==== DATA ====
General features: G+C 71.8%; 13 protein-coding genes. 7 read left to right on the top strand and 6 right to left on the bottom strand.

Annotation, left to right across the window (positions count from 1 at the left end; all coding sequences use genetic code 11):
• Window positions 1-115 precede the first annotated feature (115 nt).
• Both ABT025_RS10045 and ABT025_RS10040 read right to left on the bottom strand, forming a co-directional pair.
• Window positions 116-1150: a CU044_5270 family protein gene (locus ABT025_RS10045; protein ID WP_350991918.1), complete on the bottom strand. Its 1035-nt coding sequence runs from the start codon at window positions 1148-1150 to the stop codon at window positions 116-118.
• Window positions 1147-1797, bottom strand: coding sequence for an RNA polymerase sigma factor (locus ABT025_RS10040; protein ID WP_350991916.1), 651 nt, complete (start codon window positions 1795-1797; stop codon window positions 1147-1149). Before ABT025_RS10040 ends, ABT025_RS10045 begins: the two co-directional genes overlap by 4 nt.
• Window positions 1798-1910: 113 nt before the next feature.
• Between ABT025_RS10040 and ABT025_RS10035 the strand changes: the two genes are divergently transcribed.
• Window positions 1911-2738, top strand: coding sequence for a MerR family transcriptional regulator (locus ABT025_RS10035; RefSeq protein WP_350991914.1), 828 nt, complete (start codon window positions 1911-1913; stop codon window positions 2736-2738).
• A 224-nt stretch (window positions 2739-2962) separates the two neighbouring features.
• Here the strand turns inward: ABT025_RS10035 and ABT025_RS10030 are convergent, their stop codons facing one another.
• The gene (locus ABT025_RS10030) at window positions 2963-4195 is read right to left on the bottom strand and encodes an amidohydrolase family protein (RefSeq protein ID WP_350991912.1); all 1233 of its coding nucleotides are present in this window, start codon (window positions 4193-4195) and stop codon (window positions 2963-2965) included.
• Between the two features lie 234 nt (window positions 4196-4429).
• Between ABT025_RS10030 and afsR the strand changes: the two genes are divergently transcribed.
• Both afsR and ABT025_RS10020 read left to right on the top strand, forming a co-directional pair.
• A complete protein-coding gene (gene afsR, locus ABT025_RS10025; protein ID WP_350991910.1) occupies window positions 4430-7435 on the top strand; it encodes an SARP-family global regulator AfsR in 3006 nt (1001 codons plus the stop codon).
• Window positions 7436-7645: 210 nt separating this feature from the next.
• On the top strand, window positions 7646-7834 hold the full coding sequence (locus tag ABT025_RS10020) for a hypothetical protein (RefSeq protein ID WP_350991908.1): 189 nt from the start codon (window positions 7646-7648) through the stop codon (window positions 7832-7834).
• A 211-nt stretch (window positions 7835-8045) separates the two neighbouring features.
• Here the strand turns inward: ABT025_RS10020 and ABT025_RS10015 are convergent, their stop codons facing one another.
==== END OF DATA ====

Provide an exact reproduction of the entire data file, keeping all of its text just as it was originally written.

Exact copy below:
General features: G+C 71.8%; 13 protein-coding genes. 7 read left to right on the top strand and 6 right to left on the bottom strand.

Annotation, left to right across the window (positions count from 1 at the left end; all coding sequences use genetic code 11):
• Window positions 1-115 precede the first annotated feature (115 nt).
• Both ABT025_RS10045 and ABT025_RS10040 read right to left on the bottom strand, forming a co-directional pair.
• Window positions 116-1150: a CU044_5270 family protein gene (locus ABT025_RS10045; protein ID WP_350991918.1), complete on the bottom strand. Its 1035-nt coding sequence runs from the start codon at window positions 1148-1150 to the stop codon at window positions 116-118.
• Window positions 1147-1797, bottom strand: coding sequence for an RNA polymerase sigma factor (locus ABT025_RS10040; protein ID WP_350991916.1), 651 nt, complete (start codon window positions 1795-1797; stop codon window positions 1147-1149). Before ABT025_RS10040 ends, ABT025_RS10045 begins: the two co-directional genes overlap by 4 nt.
• Window positions 1798-1910: 113 nt before the next feature.
• Between ABT025_RS10040 and ABT025_RS10035 the strand changes: the two genes are divergently transcribed.
• Window positions 1911-2738, top strand: coding sequence for a MerR family transcriptional regulator (locus ABT025_RS10035; RefSeq protein WP_350991914.1), 828 nt, complete (start codon window positions 1911-1913; stop codon window positions 2736-2738).
• A 224-nt stretch (window positions 2739-2962) separates the two neighbouring features.
• Here the strand turns inward: ABT025_RS10035 and ABT025_RS10030 are convergent, their stop codons facing one another.
• The gene (locus ABT025_RS10030) at window positions 2963-4195 is read right to left on the bottom strand and encodes an amidohydrolase family protein (RefSeq protein ID WP_350991912.1); all 1233 of its coding nucleotides are present in this window, start codon (window positions 4193-4195) and stop codon (window positions 2963-2965) included.
• Between the two features lie 234 nt (window positions 4196-4429).
• Between ABT025_RS10030 and afsR the strand changes: the two genes are divergently transcribed.
• Both afsR and ABT025_RS10020 read left to right on the top strand, forming a co-directional pair.
• A complete protein-coding gene (gene afsR, locus ABT025_RS10025; protein ID WP_350991910.1) occupies window positions 4430-7435 on the top strand; it encodes an SARP-family global regulator AfsR in 3006 nt (1001 codons plus the stop codon).
• Window positions 7436-7645: 210 nt separating this feature from the next.
• On the top strand, window positions 7646-7834 hold the full coding sequence (locus tag ABT025_RS10020) for a hypothetical protein (RefSeq protein ID WP_350991908.1): 189 nt from the start codon (window positions 7646-7648) through the stop codon (window positions 7832-7834).
• A 211-nt stretch (window positions 7835-8045) separates the two neighbouring features.
• Here the strand turns inward: ABT025_RS10020 and ABT025_RS10015 are convergent, their stop codons facing one another.